All About Estates

Does Donor Recognition Create Obligations?

Is a donor obliged to provide ongoing support to a charity after a building or facility is named in their honour?  The legal answer is “no”.  Naming, however, may stir up complex feelings of ownership and hope, which often lead to misunderstandings — even after the donor is dead.


Donors and their descendants understandably feel ownership for a facility in the family name.  The place, for example, may define their public reputation and be a source of pride.  Let’s not forget that buildings get shabby, priorities change and new funds are required.

Not surprisingly, managing donor pride is not always easy for charities.  There have been a number of high profile stories of donors who objected to change, rebuilding and loss of recognition at Canadian charities.  This is a public relations issue for the charity because no future major donor wishes to see an unhappy past donor.   Charities must be prudent, however, as a naming opportunity is a limited organizational asset.


Charities are forever hopeful.  Charities that practice good donor stewardship emphasize gratitude and accountability, but, make no mistake, they also hope to secure additional gift. Over the years, I’ve experienced charities who have solicited the descendants of the original donor for additional support.  Not surprisingly, the solicitation is rarely successful due to shifting priorities or lack of funds.  A side effect of 25 years of major philanthropy in Canada is lots of naming and even greater charity ambition.  Are future misunderstandings about naming inevitable?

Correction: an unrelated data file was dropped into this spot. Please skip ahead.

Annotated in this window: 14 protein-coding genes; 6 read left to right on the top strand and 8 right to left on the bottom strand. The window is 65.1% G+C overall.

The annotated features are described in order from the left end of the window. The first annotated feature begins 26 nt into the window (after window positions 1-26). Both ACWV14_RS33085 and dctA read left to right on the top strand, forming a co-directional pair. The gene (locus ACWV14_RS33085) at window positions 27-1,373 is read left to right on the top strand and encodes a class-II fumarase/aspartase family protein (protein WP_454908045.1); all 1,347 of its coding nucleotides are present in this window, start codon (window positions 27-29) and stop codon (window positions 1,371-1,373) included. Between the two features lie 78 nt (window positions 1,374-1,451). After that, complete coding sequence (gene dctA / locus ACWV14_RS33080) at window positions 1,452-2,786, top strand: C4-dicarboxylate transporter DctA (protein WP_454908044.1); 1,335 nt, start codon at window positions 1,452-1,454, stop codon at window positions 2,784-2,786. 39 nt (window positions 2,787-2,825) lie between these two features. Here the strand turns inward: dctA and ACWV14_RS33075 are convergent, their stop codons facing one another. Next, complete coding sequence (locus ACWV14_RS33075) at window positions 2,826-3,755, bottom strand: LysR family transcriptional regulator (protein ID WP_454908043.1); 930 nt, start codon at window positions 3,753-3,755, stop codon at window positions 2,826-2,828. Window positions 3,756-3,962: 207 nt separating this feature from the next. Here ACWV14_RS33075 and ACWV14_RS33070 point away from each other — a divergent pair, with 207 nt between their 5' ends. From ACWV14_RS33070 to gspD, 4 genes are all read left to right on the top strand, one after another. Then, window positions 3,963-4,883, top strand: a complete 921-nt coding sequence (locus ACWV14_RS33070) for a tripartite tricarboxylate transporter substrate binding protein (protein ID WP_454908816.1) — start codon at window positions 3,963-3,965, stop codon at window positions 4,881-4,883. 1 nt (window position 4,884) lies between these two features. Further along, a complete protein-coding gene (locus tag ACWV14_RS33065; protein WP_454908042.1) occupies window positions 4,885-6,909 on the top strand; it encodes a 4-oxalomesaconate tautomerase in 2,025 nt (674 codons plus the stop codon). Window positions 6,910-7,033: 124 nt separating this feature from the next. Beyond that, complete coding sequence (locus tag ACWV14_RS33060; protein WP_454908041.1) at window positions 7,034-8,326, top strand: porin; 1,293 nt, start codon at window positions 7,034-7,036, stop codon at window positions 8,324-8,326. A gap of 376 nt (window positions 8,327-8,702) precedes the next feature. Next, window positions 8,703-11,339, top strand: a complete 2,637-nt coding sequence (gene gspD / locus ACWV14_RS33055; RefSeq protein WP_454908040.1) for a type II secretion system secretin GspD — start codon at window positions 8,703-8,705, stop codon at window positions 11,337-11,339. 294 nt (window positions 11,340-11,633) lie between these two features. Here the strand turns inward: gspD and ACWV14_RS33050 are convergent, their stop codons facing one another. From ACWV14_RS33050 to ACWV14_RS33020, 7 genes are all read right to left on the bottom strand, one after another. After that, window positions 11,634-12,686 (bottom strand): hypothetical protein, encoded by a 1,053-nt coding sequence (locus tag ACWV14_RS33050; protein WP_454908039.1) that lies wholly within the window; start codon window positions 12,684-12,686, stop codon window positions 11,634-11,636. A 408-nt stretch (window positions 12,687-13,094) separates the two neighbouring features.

Avoiding Misunderstandings

Written gift agreement and recognition policies are essential to reduce misunderstandings between donor (and their descendants) and charities.  Key provisions include:

  1.  Time limits on donor recognition.  Some major charities, for example, have 25-year terms for major recognition “opportunities”.
  2.  Legal clarity about the non-binding nature of pledges.  Philanthropic donors can’t be sued, but recognition can be withdrawn in the event of non-payment or reputational issues.
  3. Clear language that states recognition is offered in gratitude and not as contractual benefit to the donor.
  4. Language that releases the donor from future obligations.  With an estate donation, this is a legal release.
  5. Advanced documentation about naming to recognize estate donations.

Admittedly, it’s hard for charities to discuss limits on recognition at the emotional moment when a gift is being given.  But it’s even harder to deal with lawsuits and negative media coverage in the future.


About Malcolm Burrows
Malcolm is a philanthropic advisor with over 30 years of experience. He is head, philanthropic advisory services at Scotia Wealth Management and founder of Aqueduct Foundation. Views are his own.


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